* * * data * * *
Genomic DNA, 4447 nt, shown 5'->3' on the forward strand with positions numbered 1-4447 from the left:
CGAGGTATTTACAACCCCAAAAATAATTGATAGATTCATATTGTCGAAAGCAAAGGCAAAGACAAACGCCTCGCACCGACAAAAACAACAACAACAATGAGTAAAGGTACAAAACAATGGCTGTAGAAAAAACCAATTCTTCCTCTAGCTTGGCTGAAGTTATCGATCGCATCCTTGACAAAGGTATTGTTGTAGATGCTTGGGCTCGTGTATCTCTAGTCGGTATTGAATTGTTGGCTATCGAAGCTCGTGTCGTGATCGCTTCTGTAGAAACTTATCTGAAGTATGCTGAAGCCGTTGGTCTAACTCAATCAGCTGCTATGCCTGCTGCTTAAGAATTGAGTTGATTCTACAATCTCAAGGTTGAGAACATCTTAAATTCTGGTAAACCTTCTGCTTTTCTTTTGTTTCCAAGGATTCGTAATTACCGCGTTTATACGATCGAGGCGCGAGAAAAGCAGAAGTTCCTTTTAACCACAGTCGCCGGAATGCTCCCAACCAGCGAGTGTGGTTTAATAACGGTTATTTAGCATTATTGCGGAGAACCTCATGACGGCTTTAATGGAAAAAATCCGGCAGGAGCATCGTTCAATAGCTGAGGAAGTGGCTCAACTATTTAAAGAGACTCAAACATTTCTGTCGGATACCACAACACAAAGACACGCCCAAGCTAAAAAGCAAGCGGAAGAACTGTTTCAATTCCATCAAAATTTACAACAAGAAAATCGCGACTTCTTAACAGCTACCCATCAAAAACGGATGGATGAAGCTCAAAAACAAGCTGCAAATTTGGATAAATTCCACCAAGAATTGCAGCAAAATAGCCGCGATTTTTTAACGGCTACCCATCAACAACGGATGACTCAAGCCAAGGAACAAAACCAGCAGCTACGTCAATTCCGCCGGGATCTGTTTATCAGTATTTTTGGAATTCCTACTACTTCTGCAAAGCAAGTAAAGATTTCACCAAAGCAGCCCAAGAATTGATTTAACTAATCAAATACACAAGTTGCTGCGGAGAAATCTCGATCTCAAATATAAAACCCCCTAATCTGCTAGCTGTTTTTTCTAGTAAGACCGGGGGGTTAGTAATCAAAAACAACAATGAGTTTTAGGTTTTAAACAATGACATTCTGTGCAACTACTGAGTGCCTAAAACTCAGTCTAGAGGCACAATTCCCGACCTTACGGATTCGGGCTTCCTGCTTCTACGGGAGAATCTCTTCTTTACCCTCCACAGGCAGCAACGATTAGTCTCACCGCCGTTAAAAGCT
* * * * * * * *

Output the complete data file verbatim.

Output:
Genomic DNA, 4447 nt, shown 5'->3' on the forward strand with positions numbered 1-4447 from the left:
CGAGGTATTTACAACCCCAAAAATAATTGATAGATTCATATTGTCGAAAGCAAAGGCAAAGACAAACGCCTCGCACCGACAAAAACAACAACAACAATGAGTAAAGGTACAAAACAATGGCTGTAGAAAAAACCAATTCTTCCTCTAGCTTGGCTGAAGTTATCGATCGCATCCTTGACAAAGGTATTGTTGTAGATGCTTGGGCTCGTGTATCTCTAGTCGGTATTGAATTGTTGGCTATCGAAGCTCGTGTCGTGATCGCTTCTGTAGAAACTTATCTGAAGTATGCTGAAGCCGTTGGTCTAACTCAATCAGCTGCTATGCCTGCTGCTTAAGAATTGAGTTGATTCTACAATCTCAAGGTTGAGAACATCTTAAATTCTGGTAAACCTTCTGCTTTTCTTTTGTTTCCAAGGATTCGTAATTACCGCGTTTATACGATCGAGGCGCGAGAAAAGCAGAAGTTCCTTTTAACCACAGTCGCCGGAATGCTCCCAACCAGCGAGTGTGGTTTAATAACGGTTATTTAGCATTATTGCGGAGAACCTCATGACGGCTTTAATGGAAAAAATCCGGCAGGAGCATCGTTCAATAGCTGAGGAAGTGGCTCAACTATTTAAAGAGACTCAAACATTTCTGTCGGATACCACAACACAAAGACACGCCCAAGCTAAAAAGCAAGCGGAAGAACTGTTTCAATTCCATCAAAATTTACAACAAGAAAATCGCGACTTCTTAACAGCTACCCATCAAAAACGGATGGATGAAGCTCAAAAACAAGCTGCAAATTTGGATAAATTCCACCAAGAATTGCAGCAAAATAGCCGCGATTTTTTAACGGCTACCCATCAACAACGGATGACTCAAGCCAAGGAACAAAACCAGCAGCTACGTCAATTCCGCCGGGATCTGTTTATCAGTATTTTTGGAATTCCTACTACTTCTGCAAAGCAAGTAAAGATTTCACCAAAGCAGCCCAAGAATTGATTTAACTAATCAAATACACAAGTTGCTGCGGAGAAATCTCGATCTCAAATATAAAACCCCCTAATCTGCTAGCTGTTTTTTCTAGTAAGACCGGGGGGTTAGTAATCAAAAACAACAATGAGTTTTAGGTTTTAAACAATGACATTCTGTGCAACTACTGAGTGCCTAAAACTCAGTCTAGAGGCACAATTCCCGACCTTACGGATTCGGGCTTCCTGCTTCTACGGGAGAATCTCTTCTTTACCCTCCACAGGCAGCAACGATTAGTCTCACCGCCGTTAAAAGCT